Last Updated on May 7, 2015, by eNotes Editorial. Word Count: 402
Generally speaking, McLuhan’s cultural commentaries can be grouped into two categories: the more traditional and structured works, such as The Gutenberg Galaxy or Understanding Media, and his more innovative juxtapositions of images and brief, provocative commentary, found in such works as The Mechanical Bride: Folklore of Industrial Man (1951), The...
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Generally speaking, McLuhan’s cultural commentaries can be grouped into two categories: the more traditional and structured works, such as The Gutenberg Galaxy or Understanding Media, and his more innovative juxtapositions of images and brief, provocative commentary, found in such works as The Mechanical Bride: Folklore of Industrial Man (1951), The Medium Is the Massage (1967), or Culture Is Our Business (1970). The subtitle of The Medium Is the Massage is especially significant—An Inventory of Effects—because this is the essence of McLuhan’s method: determining and explaining the effects which media and their extensions have on human beings and their culture.
Even in his more traditional writing, however, McLuhan was far from conventional. The Gutenberg Galaxy is indeed what its author proclaimed it to be: a mosaic of bits and pieces, evidence and proof gathered from a dozen different disciplines and at least 288 authors, cited in its bibliography. It is far ranging, it is lively and stimulating, and it is one of the central works in the McLuhan canon.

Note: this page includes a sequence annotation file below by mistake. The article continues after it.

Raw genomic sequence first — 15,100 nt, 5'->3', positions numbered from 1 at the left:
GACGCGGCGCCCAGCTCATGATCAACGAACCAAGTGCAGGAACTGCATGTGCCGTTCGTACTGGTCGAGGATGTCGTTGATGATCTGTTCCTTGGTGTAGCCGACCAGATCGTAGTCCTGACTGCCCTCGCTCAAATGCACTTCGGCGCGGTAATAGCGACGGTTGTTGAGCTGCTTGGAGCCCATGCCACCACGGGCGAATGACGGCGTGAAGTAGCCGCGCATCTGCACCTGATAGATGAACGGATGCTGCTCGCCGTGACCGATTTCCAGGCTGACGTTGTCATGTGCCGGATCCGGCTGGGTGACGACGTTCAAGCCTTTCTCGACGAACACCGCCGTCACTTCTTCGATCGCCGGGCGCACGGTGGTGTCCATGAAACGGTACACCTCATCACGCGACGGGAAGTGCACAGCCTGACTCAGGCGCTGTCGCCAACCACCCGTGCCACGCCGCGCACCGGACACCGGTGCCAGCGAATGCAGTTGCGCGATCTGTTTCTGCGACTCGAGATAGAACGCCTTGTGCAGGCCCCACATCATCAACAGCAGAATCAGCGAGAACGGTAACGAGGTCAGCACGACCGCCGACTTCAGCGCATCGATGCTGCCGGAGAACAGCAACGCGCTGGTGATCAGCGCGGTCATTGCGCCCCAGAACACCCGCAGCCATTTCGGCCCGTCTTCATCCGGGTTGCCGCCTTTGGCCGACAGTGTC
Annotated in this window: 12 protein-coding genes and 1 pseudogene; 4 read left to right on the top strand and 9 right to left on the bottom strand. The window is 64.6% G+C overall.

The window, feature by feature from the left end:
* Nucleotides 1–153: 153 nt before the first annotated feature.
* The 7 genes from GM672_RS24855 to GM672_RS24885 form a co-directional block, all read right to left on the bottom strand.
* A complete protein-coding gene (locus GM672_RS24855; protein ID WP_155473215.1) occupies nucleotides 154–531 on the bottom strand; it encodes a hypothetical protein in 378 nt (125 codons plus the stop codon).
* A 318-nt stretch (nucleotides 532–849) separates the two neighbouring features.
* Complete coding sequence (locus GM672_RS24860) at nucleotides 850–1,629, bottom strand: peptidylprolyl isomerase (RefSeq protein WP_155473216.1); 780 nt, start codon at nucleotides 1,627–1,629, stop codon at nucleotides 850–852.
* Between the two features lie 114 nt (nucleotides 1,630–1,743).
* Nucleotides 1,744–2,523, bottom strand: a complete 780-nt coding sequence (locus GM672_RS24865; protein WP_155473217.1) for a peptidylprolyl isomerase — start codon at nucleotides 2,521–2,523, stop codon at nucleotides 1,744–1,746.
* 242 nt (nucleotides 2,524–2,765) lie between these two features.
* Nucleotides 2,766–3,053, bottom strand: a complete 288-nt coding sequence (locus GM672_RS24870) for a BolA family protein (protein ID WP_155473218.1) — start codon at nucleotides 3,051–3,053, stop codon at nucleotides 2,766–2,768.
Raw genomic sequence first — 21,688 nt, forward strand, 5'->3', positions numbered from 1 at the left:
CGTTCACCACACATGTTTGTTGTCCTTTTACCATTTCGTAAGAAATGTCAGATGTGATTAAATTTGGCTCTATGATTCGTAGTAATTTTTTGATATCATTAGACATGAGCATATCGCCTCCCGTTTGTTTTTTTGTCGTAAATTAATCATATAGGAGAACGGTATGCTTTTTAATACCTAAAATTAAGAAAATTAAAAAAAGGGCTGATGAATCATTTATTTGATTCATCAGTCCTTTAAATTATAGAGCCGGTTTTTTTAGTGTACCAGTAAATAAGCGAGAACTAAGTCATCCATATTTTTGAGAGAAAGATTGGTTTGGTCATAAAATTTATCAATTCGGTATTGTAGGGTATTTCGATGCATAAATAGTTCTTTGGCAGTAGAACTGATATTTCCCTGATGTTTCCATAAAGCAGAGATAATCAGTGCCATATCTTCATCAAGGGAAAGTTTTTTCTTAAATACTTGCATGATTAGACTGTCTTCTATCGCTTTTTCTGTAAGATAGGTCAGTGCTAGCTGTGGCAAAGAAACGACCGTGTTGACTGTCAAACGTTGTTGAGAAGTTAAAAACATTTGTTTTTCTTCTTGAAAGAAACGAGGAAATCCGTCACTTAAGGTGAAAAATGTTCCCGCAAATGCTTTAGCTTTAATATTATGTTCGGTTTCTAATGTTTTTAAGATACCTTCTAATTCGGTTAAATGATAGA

Along with Understanding Media, The Gutenberg Galaxy gives a definite form to McLuhan’s thesis about the impact of media and provides the most consistent and articulate presentation of his evidence in support of that thesis. It might be said that The Gutenberg Galaxy and Understanding Media attempt to convince the reader through reason and argument, while the other works aim, and succeed, at provoking the reader into thought. While both exercises are undoubtedly useful, it can hardly be doubted that the playful explorations of The Medium Is the Massage would not have been possible without the profound conclusions reached in The Gutenberg Galaxy.
In a way, McLuhan’s concept is both simple and complex. The underlying thought is simple: New technologies shift the stress among senses, and this in turn makes changes in the way humans perceive, and therefore organize, the world and society. The complex part of the arrangement comes in providing the evidence for these shifts and proving that these changes do indeed take place.
McLuhan thought that he had discerned two such major shifts in Western consciousness, one from the oral, preliterate world to the world of print, and the ongoing change into the electronic age. The Gutenberg Galaxy is his most far-reaching and effective presentation of the case for the first shift and foreshadows his later efforts at addressing impacts of the electronic media on human society and culture.